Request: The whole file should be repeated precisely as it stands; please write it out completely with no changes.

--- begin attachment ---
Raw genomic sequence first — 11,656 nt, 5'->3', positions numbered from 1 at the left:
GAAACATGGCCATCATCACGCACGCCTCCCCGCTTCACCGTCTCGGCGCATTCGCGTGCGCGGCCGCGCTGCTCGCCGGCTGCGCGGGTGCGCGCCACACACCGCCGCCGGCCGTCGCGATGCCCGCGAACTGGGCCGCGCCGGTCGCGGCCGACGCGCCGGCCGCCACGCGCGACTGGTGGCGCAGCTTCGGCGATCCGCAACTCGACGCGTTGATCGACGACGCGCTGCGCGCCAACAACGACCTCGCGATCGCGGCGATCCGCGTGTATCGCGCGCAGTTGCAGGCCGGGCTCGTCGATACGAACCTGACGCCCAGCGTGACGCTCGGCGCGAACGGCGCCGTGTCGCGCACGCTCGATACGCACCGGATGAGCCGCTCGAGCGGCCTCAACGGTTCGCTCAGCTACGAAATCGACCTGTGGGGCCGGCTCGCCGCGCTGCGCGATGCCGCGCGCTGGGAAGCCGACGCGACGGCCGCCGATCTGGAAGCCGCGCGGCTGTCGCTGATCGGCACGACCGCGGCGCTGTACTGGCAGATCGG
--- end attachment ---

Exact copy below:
Raw genomic sequence first — 11,656 nt, 5'->3', positions numbered from 1 at the left:
GAAACATGGCCATCATCACGCACGCCTCCCCGCTTCACCGTCTCGGCGCATTCGCGTGCGCGGCCGCGCTGCTCGCCGGCTGCGCGGGTGCGCGCCACACACCGCCGCCGGCCGTCGCGATGCCCGCGAACTGGGCCGCGCCGGTCGCGGCCGACGCGCCGGCCGCCACGCGCGACTGGTGGCGCAGCTTCGGCGATCCGCAACTCGACGCGTTGATCGACGACGCGCTGCGCGCCAACAACGACCTCGCGATCGCGGCGATCCGCGTGTATCGCGCGCAGTTGCAGGCCGGGCTCGTCGATACGAACCTGACGCCCAGCGTGACGCTCGGCGCGAACGGCGCCGTGTCGCGCACGCTCGATACGCACCGGATGAGCCGCTCGAGCGGCCTCAACGGTTCGCTCAGCTACGAAATCGACCTGTGGGGCCGGCTCGCCGCGCTGCGCGATGCCGCGCGCTGGGAAGCCGACGCGACGGCCGCCGATCTGGAAGCCGCGCGGCTGTCGCTGATCGGCACGACCGCGGCGCTGTACTGGCAGATCGG